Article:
In San Luis Obispo, California, the city tried to disincentivize gas hookups, rather than ban them outright. The utility company there, Southern California Gas Co, hired consultants who helped postpone a vote on the measure, according to the Los Angeles Times.
In Sacramento, the city is trying to ban fossil fuel use in new buildings by 2023 and transition a quarter of residential and small commercial buildings away from fossil fuel use by 2030 but faces opposition from a gas utility group trying to “to push back against these with other trade associations”, according to a June email from the American Public Gas Association, which represents municipal utilities.
Fearing more local climate efforts, the gas industry has supported legislation in four states to ban cities from doing what Seattle, San Luis Obispo and Sacramento have tried to do, according to emails between trade group officials and companies.
These so-called “pre-emption laws passed in Arizona in February, in Tennessee in March, and in Oklahoma and Louisiana in May.
Similar bills were considered in Kansas, Minnesota and New Jersey. A ballot initiative was pursued in Colorado. Legislation in Mississippi and Georgia died early in the session.
There are at least 250 bills in state legislatures that a coalition of more than a dozen gas-related organizations are fighting because they “present threats to the industry involving electrification/decarbonization”, according to one document from the National Propane Gas Association. In a presentation in June, an official with the American Public Gas Association (APGA) said the group would “continue to monitor and engage” with legislation as appropriate.
APGA is funded with public money from the cities whose municipal gas utilities it represents.
So, ironically, the industry fight against electrification is often being paid for in part by progressive cities.
Members of APGA include utilities in cities pursuing climate action: San Antonio; Philadelphia; Tallahassee; Richmond, Virginia; and Palo Alto, California.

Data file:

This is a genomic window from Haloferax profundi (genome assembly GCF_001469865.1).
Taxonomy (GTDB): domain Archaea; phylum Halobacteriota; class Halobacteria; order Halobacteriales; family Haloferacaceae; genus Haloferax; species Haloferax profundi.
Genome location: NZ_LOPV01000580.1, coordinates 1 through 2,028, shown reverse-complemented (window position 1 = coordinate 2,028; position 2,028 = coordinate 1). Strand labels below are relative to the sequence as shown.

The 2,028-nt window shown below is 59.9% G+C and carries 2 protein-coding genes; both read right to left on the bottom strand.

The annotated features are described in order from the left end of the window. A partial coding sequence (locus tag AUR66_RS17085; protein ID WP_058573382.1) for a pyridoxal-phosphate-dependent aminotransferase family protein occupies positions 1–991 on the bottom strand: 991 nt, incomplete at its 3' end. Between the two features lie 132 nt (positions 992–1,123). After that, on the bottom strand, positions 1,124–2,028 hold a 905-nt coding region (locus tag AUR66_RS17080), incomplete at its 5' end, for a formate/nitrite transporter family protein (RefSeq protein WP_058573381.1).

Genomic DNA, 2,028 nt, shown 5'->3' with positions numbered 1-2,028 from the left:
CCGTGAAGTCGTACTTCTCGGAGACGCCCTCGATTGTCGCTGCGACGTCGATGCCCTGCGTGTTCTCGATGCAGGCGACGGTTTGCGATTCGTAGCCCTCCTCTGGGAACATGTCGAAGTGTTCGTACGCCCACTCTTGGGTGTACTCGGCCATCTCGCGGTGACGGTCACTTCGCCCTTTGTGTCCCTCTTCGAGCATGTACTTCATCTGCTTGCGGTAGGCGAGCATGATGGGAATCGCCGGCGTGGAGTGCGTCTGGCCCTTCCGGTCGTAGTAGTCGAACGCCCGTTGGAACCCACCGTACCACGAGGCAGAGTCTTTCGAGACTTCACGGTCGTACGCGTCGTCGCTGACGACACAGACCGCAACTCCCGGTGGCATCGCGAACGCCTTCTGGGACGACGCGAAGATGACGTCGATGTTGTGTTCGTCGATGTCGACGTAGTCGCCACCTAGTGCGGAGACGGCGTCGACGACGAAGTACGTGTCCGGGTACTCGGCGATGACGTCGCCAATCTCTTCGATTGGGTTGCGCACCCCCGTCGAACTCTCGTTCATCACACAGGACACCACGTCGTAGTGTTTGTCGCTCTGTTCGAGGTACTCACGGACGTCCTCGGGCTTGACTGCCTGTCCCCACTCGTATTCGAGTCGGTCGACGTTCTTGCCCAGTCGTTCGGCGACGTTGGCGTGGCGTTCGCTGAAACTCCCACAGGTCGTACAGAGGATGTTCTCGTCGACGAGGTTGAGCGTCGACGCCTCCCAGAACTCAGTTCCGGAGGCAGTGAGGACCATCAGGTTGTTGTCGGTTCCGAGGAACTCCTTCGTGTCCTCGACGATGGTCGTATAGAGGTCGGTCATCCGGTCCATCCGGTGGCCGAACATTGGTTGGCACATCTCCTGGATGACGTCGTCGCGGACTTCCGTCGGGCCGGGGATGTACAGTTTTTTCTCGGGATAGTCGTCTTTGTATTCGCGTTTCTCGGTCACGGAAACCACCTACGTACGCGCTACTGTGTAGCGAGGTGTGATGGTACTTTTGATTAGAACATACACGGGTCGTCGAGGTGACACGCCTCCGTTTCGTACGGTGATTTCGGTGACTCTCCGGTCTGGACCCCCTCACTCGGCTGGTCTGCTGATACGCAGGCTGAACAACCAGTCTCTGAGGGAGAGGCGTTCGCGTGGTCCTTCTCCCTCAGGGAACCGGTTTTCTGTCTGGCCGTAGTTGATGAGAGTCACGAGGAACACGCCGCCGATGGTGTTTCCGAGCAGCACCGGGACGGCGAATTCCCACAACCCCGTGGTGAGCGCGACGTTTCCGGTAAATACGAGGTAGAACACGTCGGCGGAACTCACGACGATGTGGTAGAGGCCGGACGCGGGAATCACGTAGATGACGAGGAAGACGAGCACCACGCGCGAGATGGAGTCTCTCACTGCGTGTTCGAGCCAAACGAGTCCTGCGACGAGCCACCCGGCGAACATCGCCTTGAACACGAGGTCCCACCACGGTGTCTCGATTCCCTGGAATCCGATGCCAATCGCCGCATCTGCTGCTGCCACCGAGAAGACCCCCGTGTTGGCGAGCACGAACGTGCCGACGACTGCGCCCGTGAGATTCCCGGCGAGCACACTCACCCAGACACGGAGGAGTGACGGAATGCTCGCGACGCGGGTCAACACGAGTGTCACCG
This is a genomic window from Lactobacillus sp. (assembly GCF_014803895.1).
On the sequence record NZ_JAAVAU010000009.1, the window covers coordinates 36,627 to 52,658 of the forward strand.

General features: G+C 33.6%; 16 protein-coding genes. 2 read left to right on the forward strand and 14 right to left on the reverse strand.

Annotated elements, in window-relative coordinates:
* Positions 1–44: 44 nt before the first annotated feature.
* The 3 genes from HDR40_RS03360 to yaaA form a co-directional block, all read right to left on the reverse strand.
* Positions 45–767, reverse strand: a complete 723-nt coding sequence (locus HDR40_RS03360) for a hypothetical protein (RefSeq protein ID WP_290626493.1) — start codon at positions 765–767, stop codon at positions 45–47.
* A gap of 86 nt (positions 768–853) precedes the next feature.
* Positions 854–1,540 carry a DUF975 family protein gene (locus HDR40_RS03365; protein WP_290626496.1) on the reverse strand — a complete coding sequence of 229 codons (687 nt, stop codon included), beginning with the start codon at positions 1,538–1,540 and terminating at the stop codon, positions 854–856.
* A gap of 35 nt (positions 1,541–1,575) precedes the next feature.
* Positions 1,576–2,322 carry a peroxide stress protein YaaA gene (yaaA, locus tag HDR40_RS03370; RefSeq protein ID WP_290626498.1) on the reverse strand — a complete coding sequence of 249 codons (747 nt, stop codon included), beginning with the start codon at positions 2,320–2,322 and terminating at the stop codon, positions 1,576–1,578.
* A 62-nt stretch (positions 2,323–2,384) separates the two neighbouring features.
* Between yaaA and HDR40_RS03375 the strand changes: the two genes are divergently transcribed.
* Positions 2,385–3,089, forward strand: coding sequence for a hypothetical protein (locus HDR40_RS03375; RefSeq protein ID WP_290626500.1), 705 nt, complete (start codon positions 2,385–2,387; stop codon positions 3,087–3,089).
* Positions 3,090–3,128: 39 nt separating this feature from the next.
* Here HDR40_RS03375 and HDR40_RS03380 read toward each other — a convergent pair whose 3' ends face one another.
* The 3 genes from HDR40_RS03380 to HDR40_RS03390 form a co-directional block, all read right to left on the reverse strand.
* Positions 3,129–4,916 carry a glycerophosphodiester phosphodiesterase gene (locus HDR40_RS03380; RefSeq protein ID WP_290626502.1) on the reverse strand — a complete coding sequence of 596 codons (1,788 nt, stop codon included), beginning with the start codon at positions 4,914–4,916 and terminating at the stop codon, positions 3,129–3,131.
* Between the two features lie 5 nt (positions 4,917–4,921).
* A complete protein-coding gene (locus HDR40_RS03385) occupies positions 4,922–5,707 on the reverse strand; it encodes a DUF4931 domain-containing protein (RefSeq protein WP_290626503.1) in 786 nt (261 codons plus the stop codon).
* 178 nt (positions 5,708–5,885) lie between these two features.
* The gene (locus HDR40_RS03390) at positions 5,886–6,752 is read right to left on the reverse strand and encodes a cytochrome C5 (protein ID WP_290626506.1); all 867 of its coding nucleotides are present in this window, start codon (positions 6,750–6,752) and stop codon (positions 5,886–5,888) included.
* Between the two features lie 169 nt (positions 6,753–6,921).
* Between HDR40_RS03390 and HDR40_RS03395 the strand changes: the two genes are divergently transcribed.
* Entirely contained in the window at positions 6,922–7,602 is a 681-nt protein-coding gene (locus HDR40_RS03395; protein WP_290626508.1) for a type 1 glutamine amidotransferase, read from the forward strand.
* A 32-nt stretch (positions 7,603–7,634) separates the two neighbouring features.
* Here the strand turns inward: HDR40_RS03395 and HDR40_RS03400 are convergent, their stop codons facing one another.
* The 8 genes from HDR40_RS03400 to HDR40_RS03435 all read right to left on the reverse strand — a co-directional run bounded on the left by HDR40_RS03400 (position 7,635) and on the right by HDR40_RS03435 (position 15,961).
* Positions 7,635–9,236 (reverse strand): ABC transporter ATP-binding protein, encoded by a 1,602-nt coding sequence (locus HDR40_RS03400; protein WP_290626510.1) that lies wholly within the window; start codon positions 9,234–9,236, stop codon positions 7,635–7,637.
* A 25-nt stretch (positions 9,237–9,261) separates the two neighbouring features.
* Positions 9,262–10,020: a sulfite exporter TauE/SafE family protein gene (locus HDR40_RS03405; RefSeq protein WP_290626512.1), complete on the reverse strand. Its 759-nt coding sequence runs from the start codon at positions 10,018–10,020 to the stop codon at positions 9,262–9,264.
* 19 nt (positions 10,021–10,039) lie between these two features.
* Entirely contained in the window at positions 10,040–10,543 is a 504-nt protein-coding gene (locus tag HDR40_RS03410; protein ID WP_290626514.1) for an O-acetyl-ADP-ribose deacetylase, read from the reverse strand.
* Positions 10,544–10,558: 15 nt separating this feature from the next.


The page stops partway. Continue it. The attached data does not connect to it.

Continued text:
Philadelphia wants to cut city emissions 80% by 2050, yet its utility paid hundreds of thousands of dollars over the past few years to gas trade groups, according to invoices obtained by the Climate Investigation Center records.
Palo Alto has a climate goal that is even more ambitious than the state of California’s. It wants to slash greenhouse gases 80% by 2030. But its city utility paid APGA $20,902 last year, the Center found.
“If you have a climate policy and you’re serious about that in your city, you need to pull out because they are working to undermine it every day,” said Matt Vespa, an attorney for Earthjustice in San Francisco. “You can’t fund a fossil fuel advocacy group and claim climate commitments.”
APGA’s president, Dave Schryver, said the group was “a strong advocate for the key role its members and natural gas plays in a sustainable energy future”. He argued policy-driven electrification could increase annual energy costs by at least $750 per household, according to an analysis paid for by the industry.
APGA has been fighting electrification since at least 2013 when it established a taskforce to “counter the regulatory and legislative threats to the direct use of natural gas”, according to an internal presentation obtained with a public records request by the center.
This year, APGA is spending at least $127,000 on anti-electrification initiatives and $200,000 for media monitoring, engagement with reporters, letters to the editor, op-eds and social media efforts. It is also launching a $300,000 “gas genius” campaign to bolster public opinion of gas on social media. APGA declined to comment on its specific efforts.
The other gas trade group – AGA – is paying Instagram influencers to popularize gas stoves with a #CookingWithGas campaign. AGA declined to disclose its spending on the campaign but said it would “continue to share recipes and ideas from a variety of chefs and people who like to cook at home as this content is interesting and well received”.
The elimination of gas from buildings is just the first looming threat for the industry. To fight the climate crisis, the US will need to phase out the gas it burns for electricity and the petroleum it burns in cars – both of which are produced by the same industry.
Carter said the industry needs to prepare for the US to move away from relying on fossil gas as a “bridge”.
“Instead of continuing to build the bridge, which I think a lot of this new investment in infrastructure is about, we need to work to get off the bridge,” Carter said. “In order to create the net-zero carbon future we need to reach to deal with the climate crisis, it requires us to move away from fossil gas.”